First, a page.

Angus Wilson: Late Call
I’m not sure about this book – it definitely seems a backward move since The Old Men at the Zoo. It is the story of Syvlia Calvert, married to a wastrel and now retiring from a career as a hotel manageress (in part because of the bad behavior of her husband, Arthur). Sylvia is a woman who is unsure of herself, despite the fact that she has had to make her own way through the world with a husband in tow who is still trading on his World War I gassing, who runs up debts and is, generally, a loudmouth bore. Now she has little money but her widowed son has agreed to take her and her husband in. Their son – Harold – clearly still adores his wife (who died of cancer) and is now bringing up their three children – two boys and a girl – by himself. He is the headmaster of a local school and they live in a new town called Carshall.
A quick overview of new towns on England might be in order. The pioneer was Ebenezer Howard who had the idea of creating idyllic garden cities with Welwyn Garden City being his model. However, after World War II, they were built primarily to relieve the population pressure and became ugly concrete jungles of which Milton Keynes might be the best-known example. Wilson is writing about the pre-concrete jungle new town when there was still some idealism.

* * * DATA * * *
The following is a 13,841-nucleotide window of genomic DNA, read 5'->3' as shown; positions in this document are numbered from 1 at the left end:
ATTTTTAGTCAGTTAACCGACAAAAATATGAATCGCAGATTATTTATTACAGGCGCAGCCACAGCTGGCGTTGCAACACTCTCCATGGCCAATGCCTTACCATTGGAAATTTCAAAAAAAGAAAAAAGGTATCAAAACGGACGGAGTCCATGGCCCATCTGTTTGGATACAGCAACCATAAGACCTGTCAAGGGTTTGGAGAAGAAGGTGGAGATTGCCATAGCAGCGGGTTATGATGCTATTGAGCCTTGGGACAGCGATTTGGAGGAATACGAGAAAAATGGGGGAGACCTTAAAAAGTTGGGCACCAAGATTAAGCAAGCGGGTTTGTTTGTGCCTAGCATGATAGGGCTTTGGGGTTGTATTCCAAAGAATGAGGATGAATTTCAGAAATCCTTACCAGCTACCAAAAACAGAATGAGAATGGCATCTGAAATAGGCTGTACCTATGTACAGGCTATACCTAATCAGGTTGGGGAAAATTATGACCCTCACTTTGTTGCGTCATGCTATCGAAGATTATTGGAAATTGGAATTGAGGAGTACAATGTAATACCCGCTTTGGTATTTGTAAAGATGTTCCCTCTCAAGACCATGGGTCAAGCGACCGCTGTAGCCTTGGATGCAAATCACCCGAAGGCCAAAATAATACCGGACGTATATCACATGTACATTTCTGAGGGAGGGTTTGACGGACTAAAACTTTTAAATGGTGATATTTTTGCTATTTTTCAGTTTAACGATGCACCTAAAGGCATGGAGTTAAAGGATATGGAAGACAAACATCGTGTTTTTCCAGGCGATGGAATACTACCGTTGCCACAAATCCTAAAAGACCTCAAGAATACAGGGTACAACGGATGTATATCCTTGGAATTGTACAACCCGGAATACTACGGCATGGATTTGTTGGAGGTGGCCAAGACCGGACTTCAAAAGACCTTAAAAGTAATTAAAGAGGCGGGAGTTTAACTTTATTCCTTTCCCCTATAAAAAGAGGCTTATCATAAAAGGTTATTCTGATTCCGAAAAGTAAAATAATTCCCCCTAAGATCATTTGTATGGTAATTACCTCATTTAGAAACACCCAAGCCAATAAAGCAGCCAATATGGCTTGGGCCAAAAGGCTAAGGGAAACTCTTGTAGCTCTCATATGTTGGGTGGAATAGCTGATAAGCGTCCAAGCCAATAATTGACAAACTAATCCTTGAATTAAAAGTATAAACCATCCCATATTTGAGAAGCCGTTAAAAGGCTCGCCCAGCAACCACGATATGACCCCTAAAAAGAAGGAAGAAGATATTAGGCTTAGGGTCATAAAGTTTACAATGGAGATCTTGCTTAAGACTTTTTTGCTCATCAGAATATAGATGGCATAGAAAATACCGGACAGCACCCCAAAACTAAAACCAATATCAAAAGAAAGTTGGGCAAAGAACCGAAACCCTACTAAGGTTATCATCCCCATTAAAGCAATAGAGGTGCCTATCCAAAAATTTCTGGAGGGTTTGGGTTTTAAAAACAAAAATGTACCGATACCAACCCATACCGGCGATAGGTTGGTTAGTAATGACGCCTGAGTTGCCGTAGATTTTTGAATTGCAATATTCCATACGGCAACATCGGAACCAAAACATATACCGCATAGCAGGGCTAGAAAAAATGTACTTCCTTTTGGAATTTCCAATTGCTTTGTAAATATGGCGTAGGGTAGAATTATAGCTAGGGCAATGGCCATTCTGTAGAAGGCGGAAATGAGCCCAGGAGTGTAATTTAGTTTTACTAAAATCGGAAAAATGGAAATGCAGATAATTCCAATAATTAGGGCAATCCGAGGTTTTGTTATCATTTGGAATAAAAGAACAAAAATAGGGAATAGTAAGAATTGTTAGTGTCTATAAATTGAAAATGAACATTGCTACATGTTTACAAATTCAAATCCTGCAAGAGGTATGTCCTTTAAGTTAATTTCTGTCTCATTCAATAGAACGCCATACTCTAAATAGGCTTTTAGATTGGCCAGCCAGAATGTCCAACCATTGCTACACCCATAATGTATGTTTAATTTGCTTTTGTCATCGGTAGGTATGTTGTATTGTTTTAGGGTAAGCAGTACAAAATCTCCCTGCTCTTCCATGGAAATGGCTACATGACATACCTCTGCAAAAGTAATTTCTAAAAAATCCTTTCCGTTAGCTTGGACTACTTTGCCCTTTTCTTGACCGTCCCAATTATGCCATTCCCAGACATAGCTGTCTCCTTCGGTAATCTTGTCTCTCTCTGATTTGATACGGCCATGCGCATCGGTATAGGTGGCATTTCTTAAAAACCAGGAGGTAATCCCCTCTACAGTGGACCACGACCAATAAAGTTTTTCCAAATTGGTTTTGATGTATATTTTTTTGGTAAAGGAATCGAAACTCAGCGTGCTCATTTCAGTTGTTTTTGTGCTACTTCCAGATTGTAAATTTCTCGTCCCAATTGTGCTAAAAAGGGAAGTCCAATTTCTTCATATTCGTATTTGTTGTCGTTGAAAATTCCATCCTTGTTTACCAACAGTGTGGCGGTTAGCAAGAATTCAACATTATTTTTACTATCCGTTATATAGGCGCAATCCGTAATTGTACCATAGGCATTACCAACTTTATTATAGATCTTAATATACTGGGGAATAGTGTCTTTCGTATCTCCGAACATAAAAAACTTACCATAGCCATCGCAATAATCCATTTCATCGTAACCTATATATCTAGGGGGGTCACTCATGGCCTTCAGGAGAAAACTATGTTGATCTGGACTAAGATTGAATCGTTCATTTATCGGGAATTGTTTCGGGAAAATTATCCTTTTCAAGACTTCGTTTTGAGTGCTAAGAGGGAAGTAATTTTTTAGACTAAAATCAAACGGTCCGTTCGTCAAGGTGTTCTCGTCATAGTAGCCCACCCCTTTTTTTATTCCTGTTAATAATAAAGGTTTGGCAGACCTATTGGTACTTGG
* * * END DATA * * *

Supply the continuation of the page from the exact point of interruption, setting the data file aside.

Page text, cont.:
Harold is very much an advocate of the new town idyll – indeed, too much of an advocate. Pushed by the memory of his late wife, he is fighting hard to have a local meadow preserved from construction. He is also very keen on his idea of a closed-knit community with rules (his type of rules) for all to follow but, as Wilson is keen to point out, people (particularly English people) have a terrible habit of seeing things their way. This comes true with his kids, particularly his son Ray, who go along with some of Harold’s way of doing things (such as his duty roster) but finally revolt, with Ray moving out altogether.
But this book is mainly about Harold’s mother, Sylvia, and how she struggles to cope with the world she now faces – with Harold’s new town vision and the smart people of the new town, with her husband and his bad ways, with her poor health and diminished financial resources and how she finally manages to adapt with the help of the owner of the local meadow and her grandchildren and her ultimate willingness to make the necessary adaptation.
First published 1964 by Secker & Warburg